A major avenue for experiencing nostalgia is music. With its melodies and lyrics, music can bring out nostalgic emotions like nothing else. Below I have compiled a list of what I believe to be the 10 most nostalgic songs in existence. I have also added links to all the lyrics to give you a fuller experience. Of course, there’s millions of songs I haven’t heard. If you think that different songs should be on the list, please share your suggestions in the comments. But for now, sit back, relax and maybe grab a tissue before experiencing this massive dose of nostalgia.


10. Asia-Heat of the Moment (1982)

Do you remember when we used to dance? That line seals this song as a nostalgic hit. It’s about recalling a time, long in the past, when you lived in the moment. Time had no meaning for you because you were young and had years of life ahead of you…


9. Buggles-Video Killed the Radio Star (1979)


Many people think this song is annoying. I can understand that, but I also believe that it depicts how fleeting technology is, and how things that seem so new today will eventually seem old. This music video launched MTV back in 1981 and reflected a technological breakthrough. No longer was music exclusively to be heard. Now it could be seen on your television set! The sounds and images seemed very futuristic and hip back in the 1980s. Now they seem campy and old. Back then, video had killed the radio star. Today, advances in digital technology are killing traditional video. But this too shall pass…


8. Del Shannon-Runaway (1961)


Despite the people dancing in the video, this song is chilling. It’s a man reminiscing about a woman who he loved that left long ago. His sadness and confusion reach across space and time and relate to people today whose loved ones “have run away.” Indeed, the haunting melody makes this song sound timeless, even though it is quite old. Remember, those young people dancing in the video are now probably in their seventies…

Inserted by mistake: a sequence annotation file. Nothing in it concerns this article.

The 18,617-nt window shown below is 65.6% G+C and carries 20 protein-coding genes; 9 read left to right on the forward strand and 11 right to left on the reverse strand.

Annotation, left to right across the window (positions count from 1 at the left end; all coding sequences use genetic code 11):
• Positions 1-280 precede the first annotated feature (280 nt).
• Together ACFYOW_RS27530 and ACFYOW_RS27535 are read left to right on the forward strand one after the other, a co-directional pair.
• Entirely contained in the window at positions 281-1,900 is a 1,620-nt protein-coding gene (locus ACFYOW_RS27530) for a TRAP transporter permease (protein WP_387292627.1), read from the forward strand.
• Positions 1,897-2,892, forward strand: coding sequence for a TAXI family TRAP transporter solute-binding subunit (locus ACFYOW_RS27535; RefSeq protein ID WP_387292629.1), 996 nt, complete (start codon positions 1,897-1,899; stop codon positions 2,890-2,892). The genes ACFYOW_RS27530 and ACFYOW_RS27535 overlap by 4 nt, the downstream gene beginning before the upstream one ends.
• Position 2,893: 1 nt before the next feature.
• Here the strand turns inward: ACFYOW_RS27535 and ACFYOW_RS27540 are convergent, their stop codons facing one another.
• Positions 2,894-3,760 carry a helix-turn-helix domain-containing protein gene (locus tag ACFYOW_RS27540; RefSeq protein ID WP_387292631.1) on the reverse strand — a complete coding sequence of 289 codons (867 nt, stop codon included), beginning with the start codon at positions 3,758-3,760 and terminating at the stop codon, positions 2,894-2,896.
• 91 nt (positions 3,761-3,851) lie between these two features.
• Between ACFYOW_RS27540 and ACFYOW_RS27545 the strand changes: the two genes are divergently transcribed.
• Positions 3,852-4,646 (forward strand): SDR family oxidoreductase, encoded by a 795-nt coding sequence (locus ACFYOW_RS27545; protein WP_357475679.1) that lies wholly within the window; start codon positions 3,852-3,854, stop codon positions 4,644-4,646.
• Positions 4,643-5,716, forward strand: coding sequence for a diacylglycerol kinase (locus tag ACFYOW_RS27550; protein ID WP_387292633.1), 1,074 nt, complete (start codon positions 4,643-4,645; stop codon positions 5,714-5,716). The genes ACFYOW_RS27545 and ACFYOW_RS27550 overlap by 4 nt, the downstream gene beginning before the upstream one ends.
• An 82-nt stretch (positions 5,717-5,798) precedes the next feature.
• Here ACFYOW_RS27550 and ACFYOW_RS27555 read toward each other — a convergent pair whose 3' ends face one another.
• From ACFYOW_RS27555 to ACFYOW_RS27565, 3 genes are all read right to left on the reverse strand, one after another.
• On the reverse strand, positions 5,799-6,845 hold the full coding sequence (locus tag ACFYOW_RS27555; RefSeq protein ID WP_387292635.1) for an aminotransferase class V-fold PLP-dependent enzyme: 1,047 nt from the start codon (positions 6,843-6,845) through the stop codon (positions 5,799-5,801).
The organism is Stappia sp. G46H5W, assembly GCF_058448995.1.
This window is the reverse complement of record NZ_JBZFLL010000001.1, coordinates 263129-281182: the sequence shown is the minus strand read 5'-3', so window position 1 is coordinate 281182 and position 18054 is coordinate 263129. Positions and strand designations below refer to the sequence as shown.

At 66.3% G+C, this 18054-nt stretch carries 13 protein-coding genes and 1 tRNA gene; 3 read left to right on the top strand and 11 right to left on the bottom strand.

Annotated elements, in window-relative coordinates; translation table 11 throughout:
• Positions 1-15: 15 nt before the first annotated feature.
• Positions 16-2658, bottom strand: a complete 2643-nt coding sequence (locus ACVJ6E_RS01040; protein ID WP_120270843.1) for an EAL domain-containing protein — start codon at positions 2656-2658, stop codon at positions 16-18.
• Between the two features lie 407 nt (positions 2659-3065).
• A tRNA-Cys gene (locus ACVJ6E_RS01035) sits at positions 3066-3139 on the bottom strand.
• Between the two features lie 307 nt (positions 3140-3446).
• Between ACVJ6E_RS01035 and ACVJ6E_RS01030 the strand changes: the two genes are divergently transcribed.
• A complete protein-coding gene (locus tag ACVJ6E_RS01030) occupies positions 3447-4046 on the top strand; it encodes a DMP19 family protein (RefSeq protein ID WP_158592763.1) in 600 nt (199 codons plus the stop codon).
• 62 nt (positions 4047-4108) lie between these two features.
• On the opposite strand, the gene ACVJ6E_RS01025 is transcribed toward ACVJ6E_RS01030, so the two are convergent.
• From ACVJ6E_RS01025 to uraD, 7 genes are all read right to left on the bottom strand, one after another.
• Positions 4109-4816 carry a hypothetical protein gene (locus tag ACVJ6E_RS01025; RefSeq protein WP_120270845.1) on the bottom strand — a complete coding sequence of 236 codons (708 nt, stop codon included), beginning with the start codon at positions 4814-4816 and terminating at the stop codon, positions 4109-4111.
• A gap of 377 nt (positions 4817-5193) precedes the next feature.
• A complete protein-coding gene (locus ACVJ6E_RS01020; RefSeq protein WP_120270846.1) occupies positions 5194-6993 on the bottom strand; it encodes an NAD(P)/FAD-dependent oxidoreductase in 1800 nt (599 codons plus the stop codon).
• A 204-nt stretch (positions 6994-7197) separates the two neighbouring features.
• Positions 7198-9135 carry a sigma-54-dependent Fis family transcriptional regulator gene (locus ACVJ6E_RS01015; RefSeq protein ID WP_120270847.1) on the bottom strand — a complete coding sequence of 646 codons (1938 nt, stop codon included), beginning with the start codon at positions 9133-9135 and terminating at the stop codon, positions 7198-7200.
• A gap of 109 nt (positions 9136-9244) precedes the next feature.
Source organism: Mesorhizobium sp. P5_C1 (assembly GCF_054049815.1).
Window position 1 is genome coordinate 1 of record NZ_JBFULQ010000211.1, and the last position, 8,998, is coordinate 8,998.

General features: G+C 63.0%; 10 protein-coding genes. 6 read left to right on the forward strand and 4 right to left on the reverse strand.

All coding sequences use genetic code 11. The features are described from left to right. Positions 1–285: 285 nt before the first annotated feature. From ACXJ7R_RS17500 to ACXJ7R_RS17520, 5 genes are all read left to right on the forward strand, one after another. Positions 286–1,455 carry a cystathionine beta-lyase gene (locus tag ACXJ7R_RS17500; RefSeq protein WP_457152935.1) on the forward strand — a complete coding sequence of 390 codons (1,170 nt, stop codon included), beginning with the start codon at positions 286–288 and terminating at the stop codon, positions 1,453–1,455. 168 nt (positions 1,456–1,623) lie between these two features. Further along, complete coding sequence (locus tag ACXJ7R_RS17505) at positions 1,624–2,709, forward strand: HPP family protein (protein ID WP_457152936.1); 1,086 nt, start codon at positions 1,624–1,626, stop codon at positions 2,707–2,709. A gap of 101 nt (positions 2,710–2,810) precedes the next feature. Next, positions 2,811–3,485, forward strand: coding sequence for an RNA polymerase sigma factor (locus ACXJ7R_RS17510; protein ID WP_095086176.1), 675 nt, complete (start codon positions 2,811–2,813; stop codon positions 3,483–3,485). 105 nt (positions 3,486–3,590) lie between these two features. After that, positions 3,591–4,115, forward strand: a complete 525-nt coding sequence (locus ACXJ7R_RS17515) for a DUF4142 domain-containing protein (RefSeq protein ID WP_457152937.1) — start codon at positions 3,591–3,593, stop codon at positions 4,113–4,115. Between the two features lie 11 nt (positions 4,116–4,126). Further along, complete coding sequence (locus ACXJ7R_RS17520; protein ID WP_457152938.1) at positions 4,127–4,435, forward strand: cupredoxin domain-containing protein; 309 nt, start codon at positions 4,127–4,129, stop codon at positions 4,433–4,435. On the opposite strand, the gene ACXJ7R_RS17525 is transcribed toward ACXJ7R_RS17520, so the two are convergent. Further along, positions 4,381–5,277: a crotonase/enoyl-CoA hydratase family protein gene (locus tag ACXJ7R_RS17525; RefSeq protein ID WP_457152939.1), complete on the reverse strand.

7. Bryan Adams-Summer of 69 (1984)


This is another song where a man is reminiscing about the glory days of his youth—his friendships, romances, rebelliousness, etc. “Those were the best days of [his] life.” It makes you think how quickly your teenage years fly by. Everybody will reach that point when they’ll be lying down (though maybe not on a hammock) and realizing that their youth is gone forever. If you were a teenager in 1969, you are now in your sixties…


6. Judy Garland-Somewhere Over the Rainbow (1939)


Everybody recognizes this as the famous song from The Wizard of Oz. The music is dreamlike. Judy Garland is young and innocent, beautifully staring into the infinite distance. Toto the dog is absolutely lovable. It seems so relatable. Then you remember that this video was filmed nearly seventy years ago. Judy Garland died in 1969 of a drug addiction. Could she have known this in 1939? Of course not.  She was so young there. So many people were young before us, and where are they now? Perhaps somewhere over the rainbow…


5. Bruce Springsteen-The River (1980)